What’s Wrong With Big Kitty?

By Teresa Garden, DVM

I first met Big Kitty in 2003. He showed up at my friend Shelley’s house looking down on his luck: dirty, old battle scars covering his face, and a torn and infected left eye lid. Shelley, being the kind-hearted person that she is, managed to trap him and brought him in to my clinic. She did not know if he was feral or just another stray cat roaming the city streets. He was friendly and calm as soon as we let him out of the trap so we knew he was a stray at that point. Shelley already had 2 dogs, 2 cats, a variety of reptiles, a husband and a son under her care and she ran her own business. She needed another pet like an extra hole in the head. Shelley decided if Big Kitty was healthy he could stay outside on her property. He tested negative for Feline Leukemia Virus and FIV. We neutered Big Kitty, tended to his injured eye, and notched his left ear as part of the city’s trap and release program. This will alert Animal Control officers that the cat is neutered and negative for viruses so they will leave the cat alone. Shelley took Big Kitty home and released him outside.

I called Shelley a few days later early in the morning to find out if Big Kitty was still hanging around and, if so, how was he doing. “Oh, he’s doing just fine. He’s cuddling next to me in bed right now”. I burst out laughing. So, Big Kitty had managed to worm his way into the big house in 3 days. And by big house I mean BIG house. Shelley’s home is the Magic Chef Mansion in the city. She has dedicated the last 30 years of her life to lovingly restoring the mansion to its original Victorian grandeur. And now scruffy, dirty, and beat up Big Kitty is spending his nights in her beautiful antique bed. And, I realize, I have needlessly notched his ear since he is now a house cat and true pet.
It is now 2012. Big Kitty has been living the good life for 9 years and he’s been a great cat. There has always been a myriad of activities at the Magic Chef Mansion. It is open for tours, corporate parties, fund-raisers, and weddings. It has been used to shoot TV commercials and to film a couple of movie scenes. Through it all, Big Kitty has remained unflappable, calm, sweet, social, and friendly. But now, for the last month, he has not been eating much, is depressed, and has lost significant weight. Blood tests suggest that Big Kitty has hepatic lipidosis which is also referred to as fatty liver syndrome.

Feline hepatic lipidosis is characterized by an accumulation of fat within the liver cells. It is a syndrome of cyclic anorexia or inappetence that exacerbates the lipidosis which in turn worsens the anorexia. Hepatic lipidosis is usually secondary to a stressful illness or event. There were no other illnesses detected in Big Kitty’s blood tests. Events that may trigger the disease are boarding, new pet or person in the house, owner absence, or recent diet change. In Big Kitty’s case it was a diet change. Shelley had innocently purchased a very similar food on sale. Unfortunately, Big Kitty did not want to eat it.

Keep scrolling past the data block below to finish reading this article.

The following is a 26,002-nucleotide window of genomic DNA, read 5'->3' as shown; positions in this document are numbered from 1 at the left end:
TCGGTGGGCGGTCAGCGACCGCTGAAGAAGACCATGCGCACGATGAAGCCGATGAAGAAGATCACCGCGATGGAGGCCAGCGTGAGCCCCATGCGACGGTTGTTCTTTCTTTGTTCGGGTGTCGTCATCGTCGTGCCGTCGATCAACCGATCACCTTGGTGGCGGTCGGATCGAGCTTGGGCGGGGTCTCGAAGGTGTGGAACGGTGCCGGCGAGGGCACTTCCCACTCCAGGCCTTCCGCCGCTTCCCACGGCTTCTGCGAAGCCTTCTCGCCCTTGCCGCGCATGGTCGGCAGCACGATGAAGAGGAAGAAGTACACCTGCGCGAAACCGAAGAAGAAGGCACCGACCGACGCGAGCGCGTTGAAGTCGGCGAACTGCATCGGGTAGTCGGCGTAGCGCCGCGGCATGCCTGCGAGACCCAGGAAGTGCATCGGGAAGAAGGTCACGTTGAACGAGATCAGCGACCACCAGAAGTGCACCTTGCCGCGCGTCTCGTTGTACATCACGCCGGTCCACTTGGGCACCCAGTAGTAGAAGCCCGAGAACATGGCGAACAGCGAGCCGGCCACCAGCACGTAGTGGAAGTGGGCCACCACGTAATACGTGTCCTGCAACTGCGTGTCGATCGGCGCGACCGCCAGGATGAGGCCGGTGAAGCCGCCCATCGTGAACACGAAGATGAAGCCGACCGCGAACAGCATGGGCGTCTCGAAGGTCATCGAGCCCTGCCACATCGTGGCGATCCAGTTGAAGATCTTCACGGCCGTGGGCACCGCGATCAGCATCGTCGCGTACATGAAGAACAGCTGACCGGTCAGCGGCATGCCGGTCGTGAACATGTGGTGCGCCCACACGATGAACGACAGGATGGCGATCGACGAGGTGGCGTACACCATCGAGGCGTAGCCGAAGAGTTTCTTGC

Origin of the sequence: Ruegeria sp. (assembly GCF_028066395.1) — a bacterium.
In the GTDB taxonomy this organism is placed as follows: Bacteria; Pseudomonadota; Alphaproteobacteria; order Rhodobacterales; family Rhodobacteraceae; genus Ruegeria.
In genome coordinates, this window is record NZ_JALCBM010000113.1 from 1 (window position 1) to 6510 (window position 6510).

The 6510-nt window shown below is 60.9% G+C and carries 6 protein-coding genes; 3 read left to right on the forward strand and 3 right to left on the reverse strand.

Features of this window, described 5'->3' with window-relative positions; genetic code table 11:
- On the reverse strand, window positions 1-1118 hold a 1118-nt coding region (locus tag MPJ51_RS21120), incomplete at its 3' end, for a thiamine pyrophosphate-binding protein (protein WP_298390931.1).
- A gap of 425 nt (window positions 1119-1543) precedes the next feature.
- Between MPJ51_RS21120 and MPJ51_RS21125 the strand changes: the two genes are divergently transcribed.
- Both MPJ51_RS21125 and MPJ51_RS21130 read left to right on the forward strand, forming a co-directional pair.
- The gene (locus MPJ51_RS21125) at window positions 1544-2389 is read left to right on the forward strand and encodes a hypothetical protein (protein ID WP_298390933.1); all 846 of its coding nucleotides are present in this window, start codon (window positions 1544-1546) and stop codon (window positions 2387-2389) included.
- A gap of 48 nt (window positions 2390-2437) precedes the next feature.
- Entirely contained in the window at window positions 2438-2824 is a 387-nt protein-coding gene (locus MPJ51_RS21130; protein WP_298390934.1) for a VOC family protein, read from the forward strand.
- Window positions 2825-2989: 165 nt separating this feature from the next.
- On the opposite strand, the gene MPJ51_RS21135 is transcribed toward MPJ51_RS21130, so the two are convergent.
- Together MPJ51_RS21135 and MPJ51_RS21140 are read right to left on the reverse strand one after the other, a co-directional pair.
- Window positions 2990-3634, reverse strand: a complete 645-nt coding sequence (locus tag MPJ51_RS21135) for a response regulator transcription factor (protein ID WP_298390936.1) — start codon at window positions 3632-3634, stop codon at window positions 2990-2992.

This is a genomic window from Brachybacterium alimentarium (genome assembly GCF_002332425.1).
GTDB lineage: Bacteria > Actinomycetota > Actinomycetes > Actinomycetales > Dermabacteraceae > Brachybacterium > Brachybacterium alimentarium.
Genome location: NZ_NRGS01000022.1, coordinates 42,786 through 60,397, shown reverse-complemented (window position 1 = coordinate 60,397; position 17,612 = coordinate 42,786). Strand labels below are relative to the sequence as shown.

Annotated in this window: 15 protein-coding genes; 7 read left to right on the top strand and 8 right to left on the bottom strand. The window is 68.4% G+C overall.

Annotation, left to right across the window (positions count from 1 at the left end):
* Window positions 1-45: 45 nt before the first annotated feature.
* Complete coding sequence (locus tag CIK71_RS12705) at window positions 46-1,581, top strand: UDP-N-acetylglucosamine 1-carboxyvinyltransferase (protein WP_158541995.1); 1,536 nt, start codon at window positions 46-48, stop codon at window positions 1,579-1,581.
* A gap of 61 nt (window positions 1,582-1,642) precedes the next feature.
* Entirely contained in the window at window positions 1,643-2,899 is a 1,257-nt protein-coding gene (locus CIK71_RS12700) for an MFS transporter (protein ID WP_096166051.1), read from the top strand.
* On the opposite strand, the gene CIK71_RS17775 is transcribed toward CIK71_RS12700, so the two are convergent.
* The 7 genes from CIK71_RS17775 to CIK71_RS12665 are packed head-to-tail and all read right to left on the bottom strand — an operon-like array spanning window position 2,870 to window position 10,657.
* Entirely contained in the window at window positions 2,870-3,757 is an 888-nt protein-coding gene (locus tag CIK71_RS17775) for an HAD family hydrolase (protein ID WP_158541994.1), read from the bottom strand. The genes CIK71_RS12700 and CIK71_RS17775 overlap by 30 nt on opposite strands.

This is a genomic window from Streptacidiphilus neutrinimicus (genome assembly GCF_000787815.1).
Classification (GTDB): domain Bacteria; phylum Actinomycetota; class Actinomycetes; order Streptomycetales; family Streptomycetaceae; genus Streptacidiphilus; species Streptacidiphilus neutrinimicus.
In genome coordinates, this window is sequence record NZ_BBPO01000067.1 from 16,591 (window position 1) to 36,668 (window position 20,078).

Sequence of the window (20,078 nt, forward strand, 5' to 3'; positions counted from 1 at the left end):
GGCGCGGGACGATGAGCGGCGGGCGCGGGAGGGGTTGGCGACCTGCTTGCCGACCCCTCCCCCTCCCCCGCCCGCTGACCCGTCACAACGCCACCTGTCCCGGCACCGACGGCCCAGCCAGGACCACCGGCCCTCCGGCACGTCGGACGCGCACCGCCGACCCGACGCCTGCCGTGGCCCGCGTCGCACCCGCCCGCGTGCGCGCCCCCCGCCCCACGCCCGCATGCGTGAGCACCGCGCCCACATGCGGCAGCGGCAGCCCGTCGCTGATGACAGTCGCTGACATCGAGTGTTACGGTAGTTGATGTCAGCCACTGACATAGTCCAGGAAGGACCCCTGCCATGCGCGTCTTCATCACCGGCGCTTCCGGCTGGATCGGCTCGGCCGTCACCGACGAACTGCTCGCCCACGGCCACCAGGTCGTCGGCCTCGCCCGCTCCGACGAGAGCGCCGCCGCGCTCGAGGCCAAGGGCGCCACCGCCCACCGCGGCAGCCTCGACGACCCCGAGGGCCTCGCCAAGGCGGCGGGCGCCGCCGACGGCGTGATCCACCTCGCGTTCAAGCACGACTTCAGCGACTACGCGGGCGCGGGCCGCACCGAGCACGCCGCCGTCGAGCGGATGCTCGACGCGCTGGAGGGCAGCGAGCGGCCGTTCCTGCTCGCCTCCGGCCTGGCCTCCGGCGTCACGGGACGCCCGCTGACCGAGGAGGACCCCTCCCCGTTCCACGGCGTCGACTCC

The treatment for hepatic lipidosis is to get the cat to eat again. This will allow the liver to repair and regenerate. Often, switching back to the cat’s favorite food in the past will do the trick. This worked for big Kitty. Shelley bought his original food brand and offered fresh chicken. Big Kitty ate well, gained weight and his liver enzymes were back to normal in 2 weeks.

However, some cats afflicted with hepatic lipidosis are not as fortunate. They may be so sick they have to be forced fed by their owners. This is not easy to do. Most cats resist it and often will not take in enough calories to meet their needs for recovery. These sick kitties often require placement of an esophagostomy feeding tube (E-tube). The feeding tube is inserted into the esophagus under anesthesia by a trained veterinarian. It is sutured in place and can be used for several weeks while the pet recovers at home. Pet owners can feed caloric-dense prescription foods such as Iam’s Max Cal, Hill’s AD, or Royal Canin Recovery Diet. These diets mix easily with a little water and can be instilled directly into the feeding tube. The tube will deliver the food into the esophagus and from there it will pass into the stomach. The cat gets its little belly full, feels better, and eventually will eat on its own. Anti-emetics can be given through the tube to help settle any nausea or vomiting. Once the cat’s body is receiving nourishment, the liver can start to repair. Feeding tubes are non-painful, easily tolerated by cats, and have saved many lives. At Animal Health & Healing we also prescribe liver supplements such as Feline Hepatic Support or Hepagen to give our kitty patients the best chance for optimal healing.

It is now 2014. Big Kitty is still alive and well and residing in the big house. Shelley is well known for her wonderful sense of humor. So for the past 11 years she has mercilessly teased me about “maiming” Big Kitty’s left ear. Over the course of the last year a truly feral cat with a notched left ear has (with great care and deliberation) decided to adopt me and my home. I have named her “Sweet Pea”. Is this an odd coincidence or kitty karma?

Dr. Teresa Garden is chief veterinarian/owner of Animal Health & Healing, a full-service holistic and conventional veterinary practice in the Maplewood/Richmond Heights area. AnimalHealthandHealing.com; phone: 314-781-1738.